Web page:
I made a small edit to this episode based on feedback from listeners. Thanks for helping to hold us accountable to our core values. Sorry if this shows up as a ‘new’ episode on your feeds because of that.
Welcome to episode 7 of The ‘Steadcast: New Year on the farm and firearm needs on the homestead featuring an interview with Dan Lanotte of Falcon personal security.
Happy New Year, ‘steaders! It’s 2016! One of the things that struck me about the changes we’ve made to ourselves and our world views taking on this homesteading project is that I don’t find myself saying things like “It’s 2016, and still no flying cars.” I don’t want a flying car any more. I don’t want a real hoverboard – and certainly not those no-handle segway deathtrap firebombs they’re selling nowadays. What is “the future?” The future is when the windbreak pines are tall. The future isn’t a talking robot that serves drinks, it’s when the soil is built up around here enough to support grazing animals. The future looks a lot like what the past did. Just without the whole dysentery and wacky ranchers waging range wars and stuff. Oh… wait. Maybe not the range war part if you’re reading the news about Oregon. Yup, I went there.
I think we’ve got a good show for you today. I had a fascinating conversation with Dan Lanotte of Falcon Personal Security. He’s a NRA instructor, firearm and security consultant and all around good guy I’ve known for several years now as part of the Eastern Plains Chamber of Commerce in Falcon.
But first, updates around the farm:
- The Christmas and New Years holidays marked our mostly annual trip out to Southern California to see both sides of the family, get out of the wind and cold a little, and visit the water that Colorado is forced to take from the ranchers and farmers of the mountains and send down that way.
- It’s also sometimes known as the annual pilgrimage to California to remind us why it’s okay that we left California. Of course it’s great visiting with family and friends over the holidays, but stepping out of the truck back here on the farm after two weeks in suburbia? Going from being able to see basically the next house over to our 175 mile views here? It was something special.
- That said, we did see some promising things out there as far as the grow-your-own food movement. We gifted a special little mini-garden tray for microgreen growing to Tera Lynn’s parents. TL’s brother and his family were proud to show off a really nice batch of tomatoes and peppers they grew in their garden and they’re getting kale other winter greens going, and the across-the-street neighbors had a small flock of backyard chickens in the middle of a planned golf course community!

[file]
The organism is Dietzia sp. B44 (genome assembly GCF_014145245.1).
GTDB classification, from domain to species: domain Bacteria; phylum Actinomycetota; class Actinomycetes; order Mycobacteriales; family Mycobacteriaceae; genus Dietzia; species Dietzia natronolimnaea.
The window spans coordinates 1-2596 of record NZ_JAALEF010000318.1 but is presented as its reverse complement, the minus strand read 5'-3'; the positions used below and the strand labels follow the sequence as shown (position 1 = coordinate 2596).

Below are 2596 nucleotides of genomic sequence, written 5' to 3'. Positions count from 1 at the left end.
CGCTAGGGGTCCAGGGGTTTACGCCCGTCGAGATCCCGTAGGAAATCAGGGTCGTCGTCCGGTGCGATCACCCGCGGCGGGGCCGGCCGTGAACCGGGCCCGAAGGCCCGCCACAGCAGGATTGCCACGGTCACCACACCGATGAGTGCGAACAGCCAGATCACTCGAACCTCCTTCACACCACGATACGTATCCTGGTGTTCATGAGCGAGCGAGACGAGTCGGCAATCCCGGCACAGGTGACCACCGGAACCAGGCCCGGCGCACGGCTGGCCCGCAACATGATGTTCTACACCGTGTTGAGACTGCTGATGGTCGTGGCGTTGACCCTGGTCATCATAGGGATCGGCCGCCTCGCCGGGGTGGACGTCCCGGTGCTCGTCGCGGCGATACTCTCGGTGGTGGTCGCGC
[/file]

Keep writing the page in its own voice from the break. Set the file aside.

- But there are still some negative things we noticed out there: Standard factory farm chicken eggs at Walmart were going for $4.28 a dozen. We sell our epic pasture raised natural eggs of awesomeness for between $3.50 and $4.00 a dozen. $4.28 for standard factory eggs? Are you kidding me? And it’s December when we saw that, WAY after the whole bird flu thing so don’t tell me it’s still part of the whole egg shortage thing, because that’s over and done. Their organic eggs were going in the $6s and the alleged pasture raised eggs – which props to a walmart for carrying that, you can only really find those at whole foods around here – were in the $8s. I told one of my fellow reporters from the herald that, and she messaged me that I should start shipping our eggs to CA with those kinds of prices. Which at first I said “yeah, but interstate commerce for eggs is a whole thing that’s just as bad as chicken meat,” but at $8 a dozen, maybe I’ll have to research that more.
- And of course, going from the land of $1.71 a gallon gas to the land of between $3.01 and $3.89 a gallon gas is a big shock.
- Meanwhile, back at the ranch – as they say on the old westerns – the chickens made it through the two weeks thanks to original Friends of the Farm the Klunders. Well, most of them. I mentioned in the last episode that we were going to try our hand at chicken processing (FOR OUR OWN USE, CO Dept of Ag spies!) by butchering off the excess roosters and closing up that second coop. It went ok for a first try. The milk jug ghetto killing cone idea worked great, and after a bit, I got the idea behind skinning them. We went with a skinning method rather than scalding and plucking because I don’t yet have a pot and outside burner large enough to do scalding. And since they’re not broilers, we weren’t going to roast them with skin on anyway. Also, due to time and expertise constraints, we weren’t going to be saving the carcases for stock. So, I found an article on one of the homesteading magazine websites describing how to carve off the primary meat parts and bagged up the rest. So, we have the proceeds of 5 roosters in the freezer and saved our farm-sitters the work of caring for extra roosters – who were probably just going to beat the snot out of each other unattended anyway. …. the roosters, not the farm sitters.